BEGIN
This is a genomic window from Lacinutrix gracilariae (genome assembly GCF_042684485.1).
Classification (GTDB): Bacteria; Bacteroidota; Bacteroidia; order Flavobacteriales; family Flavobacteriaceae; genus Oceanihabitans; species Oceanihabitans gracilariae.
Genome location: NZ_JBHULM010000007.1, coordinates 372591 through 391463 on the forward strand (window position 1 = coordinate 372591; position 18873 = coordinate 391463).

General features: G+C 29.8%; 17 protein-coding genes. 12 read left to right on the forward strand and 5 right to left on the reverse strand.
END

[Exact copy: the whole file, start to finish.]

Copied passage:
This is a genomic window from Lacinutrix gracilariae (genome assembly GCF_042684485.1).
Classification (GTDB): Bacteria; Bacteroidota; Bacteroidia; order Flavobacteriales; family Flavobacteriaceae; genus Oceanihabitans; species Oceanihabitans gracilariae.
Genome location: NZ_JBHULM010000007.1, coordinates 372591 through 391463 on the forward strand (window position 1 = coordinate 372591; position 18873 = coordinate 391463).

General features: G+C 29.8%; 17 protein-coding genes. 12 read left to right on the forward strand and 5 right to left on the reverse strand.